Rory Taylor, class of 2018

Rory Taylor ’18 has been awarded two prestigious national awards simultaneously — the Truman and Udall scholarships — to support his work on Native American issues and his education. Environmental Analysis Professor Char Miller calls Taylor’s twofold achievement in one moment “an extraordinary accomplishment and wonderful reflection of his manifold abilities.”

The Harry S. Truman Scholarship supports the graduate studies and career development of exceptional college juniors who have demonstrated that they are change agents in public service. The Udall Undergraduate Scholarship will support Taylor during his final year at Pomona, in recognition of his leadership, public service and commitment to issues related to Native American nations.

Taylor, an international relations major who is Pawnee-Choctaw hailing from Minneapolis, says he is interested in working to connect tribal communities to cities. For example, establishing a tribal government presence in cities with a large number of tribal citizens. He hopes to help these communities “share in a larger vision of prosperity.” As a soon-to-be senior, he says he is still exploring ways to best accomplish this vision.

“I really just am devoted to politics and policy in my heart so the opportunity to work on campaigns and work for different levels of government is always something that I’ve found immensely interesting and useful,” Taylor says.

Taylor got a head start on the path to fulfilling his vision when he spoke on educational equity for Native American youth at the White House Tribal Nations Conference his sophomore year. Since then, he helped launch the Indigenous Peer Mentoring Program at The Claremont Colleges and also worked for the White House Office of Intergovernmental Affairs, acting as a liaison to the 567 federally-recognized tribal nations in the U.S. Currently, Taylor is studying abroad in Geneva, Switzerland, researching the United Nations Declaration on the Rights of Indigenous Peoples and how it is utilized by the indigenous in the U.S.

Taylor’s advisor, International Relations Professor Pierre Englebert, describes his student as “serious, thoughtful, reflective and self-reflective,” as well as careful and rigorous in his thinking on difficult questions of discrimination, identity politics and minority rights.  

The Truman Scholarship awards up to $30,000 for graduate studies in the U.S. or abroad in a very wide range of careers dedicated to public service. But for Taylor, the Truman is about more than the financial reward.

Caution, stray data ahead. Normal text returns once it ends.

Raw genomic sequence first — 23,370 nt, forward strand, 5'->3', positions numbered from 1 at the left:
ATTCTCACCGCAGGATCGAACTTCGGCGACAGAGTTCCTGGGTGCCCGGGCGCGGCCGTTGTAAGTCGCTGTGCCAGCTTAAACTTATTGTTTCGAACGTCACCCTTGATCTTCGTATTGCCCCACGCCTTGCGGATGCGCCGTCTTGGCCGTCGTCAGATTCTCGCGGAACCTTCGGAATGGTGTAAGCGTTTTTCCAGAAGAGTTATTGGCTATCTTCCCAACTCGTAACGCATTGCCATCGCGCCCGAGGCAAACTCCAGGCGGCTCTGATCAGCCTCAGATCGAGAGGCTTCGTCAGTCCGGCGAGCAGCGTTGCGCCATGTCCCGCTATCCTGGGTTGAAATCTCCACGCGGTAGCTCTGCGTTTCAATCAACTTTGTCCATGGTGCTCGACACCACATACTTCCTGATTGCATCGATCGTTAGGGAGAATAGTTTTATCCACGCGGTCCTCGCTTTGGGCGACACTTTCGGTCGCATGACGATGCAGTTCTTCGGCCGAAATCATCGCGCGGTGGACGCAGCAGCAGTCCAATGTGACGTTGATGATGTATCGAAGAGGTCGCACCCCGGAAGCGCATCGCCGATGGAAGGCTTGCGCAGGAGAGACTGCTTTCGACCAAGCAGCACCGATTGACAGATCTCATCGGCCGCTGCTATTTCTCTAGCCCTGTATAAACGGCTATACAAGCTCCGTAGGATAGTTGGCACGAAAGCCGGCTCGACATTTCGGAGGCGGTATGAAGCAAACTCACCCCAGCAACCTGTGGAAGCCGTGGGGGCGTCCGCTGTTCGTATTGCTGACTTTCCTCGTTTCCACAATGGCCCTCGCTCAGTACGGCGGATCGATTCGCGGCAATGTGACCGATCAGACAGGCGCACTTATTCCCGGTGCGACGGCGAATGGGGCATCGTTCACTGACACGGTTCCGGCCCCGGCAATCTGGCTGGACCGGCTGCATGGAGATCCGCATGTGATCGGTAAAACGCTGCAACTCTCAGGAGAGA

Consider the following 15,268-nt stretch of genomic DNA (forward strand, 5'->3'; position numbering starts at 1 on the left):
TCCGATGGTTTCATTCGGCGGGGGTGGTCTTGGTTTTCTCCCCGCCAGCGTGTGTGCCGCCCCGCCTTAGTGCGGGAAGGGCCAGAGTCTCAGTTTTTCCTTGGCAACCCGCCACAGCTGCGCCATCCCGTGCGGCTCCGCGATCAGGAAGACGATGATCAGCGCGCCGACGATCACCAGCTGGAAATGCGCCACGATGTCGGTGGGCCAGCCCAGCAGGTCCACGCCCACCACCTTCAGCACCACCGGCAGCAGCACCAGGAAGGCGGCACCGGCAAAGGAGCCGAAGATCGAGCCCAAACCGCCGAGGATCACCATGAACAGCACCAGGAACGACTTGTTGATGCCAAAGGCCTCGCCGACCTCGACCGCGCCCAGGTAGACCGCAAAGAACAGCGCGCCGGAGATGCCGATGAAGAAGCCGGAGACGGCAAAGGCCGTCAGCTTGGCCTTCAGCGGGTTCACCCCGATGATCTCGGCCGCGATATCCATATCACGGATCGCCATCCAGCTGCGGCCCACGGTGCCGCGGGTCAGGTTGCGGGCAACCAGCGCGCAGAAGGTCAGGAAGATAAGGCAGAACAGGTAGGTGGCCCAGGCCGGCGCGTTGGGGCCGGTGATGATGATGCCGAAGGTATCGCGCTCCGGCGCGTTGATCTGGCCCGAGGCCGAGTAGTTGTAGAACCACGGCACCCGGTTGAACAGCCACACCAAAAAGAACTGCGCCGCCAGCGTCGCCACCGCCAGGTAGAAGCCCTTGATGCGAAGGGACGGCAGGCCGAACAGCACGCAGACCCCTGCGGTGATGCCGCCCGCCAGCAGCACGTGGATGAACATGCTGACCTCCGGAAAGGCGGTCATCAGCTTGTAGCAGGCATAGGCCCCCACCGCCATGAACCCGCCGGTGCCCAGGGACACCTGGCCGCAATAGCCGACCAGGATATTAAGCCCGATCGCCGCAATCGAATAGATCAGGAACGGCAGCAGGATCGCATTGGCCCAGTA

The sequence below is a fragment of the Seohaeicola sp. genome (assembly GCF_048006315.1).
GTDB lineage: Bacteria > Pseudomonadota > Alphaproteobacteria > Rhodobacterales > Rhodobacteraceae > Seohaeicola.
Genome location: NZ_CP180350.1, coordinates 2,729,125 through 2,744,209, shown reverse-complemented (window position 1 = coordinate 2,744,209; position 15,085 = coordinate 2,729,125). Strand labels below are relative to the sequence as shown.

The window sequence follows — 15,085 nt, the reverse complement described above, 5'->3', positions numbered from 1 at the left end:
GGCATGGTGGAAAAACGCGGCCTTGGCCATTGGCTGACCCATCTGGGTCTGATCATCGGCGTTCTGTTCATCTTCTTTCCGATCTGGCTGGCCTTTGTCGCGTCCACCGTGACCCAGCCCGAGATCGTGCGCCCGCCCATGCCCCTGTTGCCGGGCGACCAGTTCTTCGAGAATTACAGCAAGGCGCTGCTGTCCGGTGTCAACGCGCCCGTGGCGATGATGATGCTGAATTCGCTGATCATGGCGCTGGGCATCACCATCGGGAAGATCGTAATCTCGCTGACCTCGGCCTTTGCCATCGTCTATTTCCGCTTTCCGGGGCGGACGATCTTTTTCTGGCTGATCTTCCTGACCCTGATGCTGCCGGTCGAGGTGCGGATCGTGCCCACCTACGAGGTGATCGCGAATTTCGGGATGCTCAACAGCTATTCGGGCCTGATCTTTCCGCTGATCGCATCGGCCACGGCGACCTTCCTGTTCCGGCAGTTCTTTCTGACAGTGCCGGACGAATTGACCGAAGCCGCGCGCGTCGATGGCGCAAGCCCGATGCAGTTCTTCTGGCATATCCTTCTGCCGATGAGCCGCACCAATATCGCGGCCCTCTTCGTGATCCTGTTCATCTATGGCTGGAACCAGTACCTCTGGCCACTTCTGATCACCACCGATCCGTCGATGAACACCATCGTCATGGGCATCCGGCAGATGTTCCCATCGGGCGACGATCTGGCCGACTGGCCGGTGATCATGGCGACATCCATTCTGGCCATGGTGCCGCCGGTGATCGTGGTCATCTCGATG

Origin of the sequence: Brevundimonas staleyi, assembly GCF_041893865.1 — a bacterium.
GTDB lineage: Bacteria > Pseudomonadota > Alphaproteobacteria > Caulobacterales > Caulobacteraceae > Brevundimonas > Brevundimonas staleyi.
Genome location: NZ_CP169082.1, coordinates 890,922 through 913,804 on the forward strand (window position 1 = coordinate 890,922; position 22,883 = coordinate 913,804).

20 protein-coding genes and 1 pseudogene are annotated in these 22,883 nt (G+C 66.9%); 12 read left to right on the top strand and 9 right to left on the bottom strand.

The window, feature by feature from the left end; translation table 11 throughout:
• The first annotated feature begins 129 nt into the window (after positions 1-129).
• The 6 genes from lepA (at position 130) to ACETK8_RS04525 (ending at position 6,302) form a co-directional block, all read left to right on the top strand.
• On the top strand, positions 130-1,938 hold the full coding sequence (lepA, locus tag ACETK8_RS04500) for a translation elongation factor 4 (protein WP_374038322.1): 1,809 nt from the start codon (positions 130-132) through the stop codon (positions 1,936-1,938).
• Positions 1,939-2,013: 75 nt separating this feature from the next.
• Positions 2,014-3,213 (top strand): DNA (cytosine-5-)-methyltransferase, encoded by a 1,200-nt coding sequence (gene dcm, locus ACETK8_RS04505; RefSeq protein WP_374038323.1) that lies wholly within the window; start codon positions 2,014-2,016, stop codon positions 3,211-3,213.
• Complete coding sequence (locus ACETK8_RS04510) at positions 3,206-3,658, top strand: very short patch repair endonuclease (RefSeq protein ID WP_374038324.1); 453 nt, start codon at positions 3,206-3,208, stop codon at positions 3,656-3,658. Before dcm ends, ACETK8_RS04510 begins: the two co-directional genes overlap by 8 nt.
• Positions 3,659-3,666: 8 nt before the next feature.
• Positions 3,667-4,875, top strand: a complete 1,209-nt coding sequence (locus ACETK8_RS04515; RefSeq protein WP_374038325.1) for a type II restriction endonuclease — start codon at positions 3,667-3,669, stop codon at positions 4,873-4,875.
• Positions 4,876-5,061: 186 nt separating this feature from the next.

“It’s a recognition of my place in America. I come from both immigrant and Indigenous communities who have practiced methods of resilience and resistance since their inception and to recognize that I am helping to fulfill and continue that legacy is immensely powerful,” he says.

According to Miller, who recommended him for the $7,000 Udall Scholarship, Taylor's engagement and activism have been “catalytic, the unifying force.” He points to Taylor’s direct impact on the number of indigenous students now enrolled at Pomona, the momentum towards developing a Native Studies curriculum and the connections forged with local tribal elders and the communities they represent. 

“More subtle, but no less vital, has been his impact on me. He has profoundly shaped what I think about, read, and teach; an incredible gift to receive after 37 years of teaching at the undergraduate level.”

Taylor says that although the awards are slightly different — with the Truman covering public service more broadly and the Udall being focused on Native American issues —they represent a convergence of his interests and values and connect him to networks that can help identify innovative policy solutions for the problems he sees.

“Between the awards and what they represent, I think it will give me the opportunity to reflect on how I want to serve communities that I care about in the future, and what is the best path to do that,” says Taylor.